Geriatric oncology research to improve clinical care.

James Wilmot Cancer Center, University of Rochester, 601 Elmwood Avenue, Box 704, Rochester, NY 14642, USA.
Nature Reviews Clinical Oncology (Impact Factor: 15.03). 07/2012; 9(10):571-8. DOI: 10.1038/nrclinonc.2012.125
Source: PubMed

ABSTRACT Cancer incidence increases with advanced age. The Cancer and Aging Research Group, in partnership with the National Institute on Aging and NCI, have summarized the gaps in knowledge in geriatric oncology and made recommendations to close these gaps. One recommendation was that the comprehensive geriatric assessment (CGA) should be incorporated within geriatric oncology research. Information from the CGA can be used to stratify patients into risk categories to better predict their tolerance of cancer treatment, and to follow functional consequences from treatment. Other recommendations were to design trials for older adults with study end points that address the needs of the older and/or vulnerable adult with cancer and to build a better infrastructure to accommodate the needs of older adults to improve their representation in trials. We use a case-based approach to highlight gaps in knowledge regarding the care of older adults with cancer, discuss our current state of knowledge of best practice patterns, and identify opportunities for research in geriatric oncology. More evidence regarding the treatment of older patients with cancer is urgently needed.

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    ABSTRACT: Multiple myeloma is a disease of older adults, with two-thirds of patients aged ≥ 65 years and having varying comorbidities, functional status, and cognitive status. Patients ≥ 65 are usually considered ineligible for transplant. The introduction of novel agents, including immunomodulatory drugs such as lenalidomide and proteasome inhibitors such as bortezomib and carfilzomib, has improved treatment tolerance and resulted in improved outcomes for older patients. We present an individualized approach for older patients, “staging” patient age using Comprehensive Geriatric Assessment (CGA) to stratify into fit, unfit and frail groups to guide treatment decisions, including whether or not to transplant, use two-drug versus three-drug combinations, or use reduced-intensity regimens.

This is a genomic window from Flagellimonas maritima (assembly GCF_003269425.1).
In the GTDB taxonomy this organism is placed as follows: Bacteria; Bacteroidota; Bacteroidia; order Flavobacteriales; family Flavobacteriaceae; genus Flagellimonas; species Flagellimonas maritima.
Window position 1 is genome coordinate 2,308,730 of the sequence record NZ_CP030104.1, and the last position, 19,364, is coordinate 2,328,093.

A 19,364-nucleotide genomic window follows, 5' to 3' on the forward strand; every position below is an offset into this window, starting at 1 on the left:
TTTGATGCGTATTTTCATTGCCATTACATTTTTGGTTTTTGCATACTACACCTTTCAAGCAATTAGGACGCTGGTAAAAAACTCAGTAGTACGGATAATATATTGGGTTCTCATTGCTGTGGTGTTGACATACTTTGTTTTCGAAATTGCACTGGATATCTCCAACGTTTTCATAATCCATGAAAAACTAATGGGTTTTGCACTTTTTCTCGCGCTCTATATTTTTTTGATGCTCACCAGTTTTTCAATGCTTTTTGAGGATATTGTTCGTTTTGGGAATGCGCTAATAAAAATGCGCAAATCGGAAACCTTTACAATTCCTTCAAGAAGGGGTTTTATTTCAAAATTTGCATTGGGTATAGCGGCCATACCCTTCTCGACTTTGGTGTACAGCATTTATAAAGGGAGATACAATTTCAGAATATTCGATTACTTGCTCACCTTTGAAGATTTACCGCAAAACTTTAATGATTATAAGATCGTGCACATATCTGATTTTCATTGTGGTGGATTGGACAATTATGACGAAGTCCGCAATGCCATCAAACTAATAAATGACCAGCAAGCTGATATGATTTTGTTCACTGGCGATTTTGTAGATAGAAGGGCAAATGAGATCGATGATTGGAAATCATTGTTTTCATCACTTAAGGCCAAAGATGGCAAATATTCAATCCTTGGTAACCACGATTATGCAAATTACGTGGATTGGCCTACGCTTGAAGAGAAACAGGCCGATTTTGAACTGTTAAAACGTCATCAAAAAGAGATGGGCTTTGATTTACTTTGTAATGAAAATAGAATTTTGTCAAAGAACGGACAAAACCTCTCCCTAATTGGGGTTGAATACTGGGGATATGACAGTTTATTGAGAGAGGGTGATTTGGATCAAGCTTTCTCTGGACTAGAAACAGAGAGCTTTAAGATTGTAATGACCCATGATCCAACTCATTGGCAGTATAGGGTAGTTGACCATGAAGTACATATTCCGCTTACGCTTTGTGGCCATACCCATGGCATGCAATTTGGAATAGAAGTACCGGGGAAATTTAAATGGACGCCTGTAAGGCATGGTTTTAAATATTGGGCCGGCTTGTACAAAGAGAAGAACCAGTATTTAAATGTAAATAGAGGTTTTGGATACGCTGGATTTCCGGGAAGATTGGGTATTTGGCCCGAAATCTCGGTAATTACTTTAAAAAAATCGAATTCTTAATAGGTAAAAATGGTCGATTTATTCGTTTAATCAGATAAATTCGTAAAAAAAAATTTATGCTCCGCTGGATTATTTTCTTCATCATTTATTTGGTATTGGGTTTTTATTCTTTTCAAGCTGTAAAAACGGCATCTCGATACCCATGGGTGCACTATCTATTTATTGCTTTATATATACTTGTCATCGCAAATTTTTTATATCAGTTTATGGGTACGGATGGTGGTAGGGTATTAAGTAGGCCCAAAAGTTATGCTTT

Current Geriatrics Reports. 09/2014; 3(3).
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    ABSTRACT: Despite the lack of definitive data on the impact of Comprehensive Geriatric Assessment (CGA) in the geriatric oncology setting, the broad use of any form of CGA is strongly recommended before any treatment decision in elderly cancer patients (ECP); currently there is no consensus about the best format for this geriatric assessment. The aim of this study was to firstly test the Multidimensional Prognostic Index (MPI) in ECP with locally advanced or metastatic disease. Patients aged ≥70years with inoperable or metastatic solid cancer consecutively admitted to our Program of Geriatric Oncology were assessed by a multidisciplinary team and received a basal CGA to calculate the MPI score. A hundred and sixty patients entered the study. In the Cox's regression model, MPI, CIRS-SI, BSA, GDS, MMSE, chemotherapy and a diagnosis of primary lung cancer were associated with mortality at 6 and 12months. The ROC curves confirmed the prognostic value of MPI, with the best discriminatory power for mortality at both 6 and 12months. The present study is the first to indicate that the MPI retains its prognostic value even in elderly cancer patients with advanced stage of disease. The CIRS-SI and the GDS may potentiate the prognostic value of MPI.
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May 26, 2014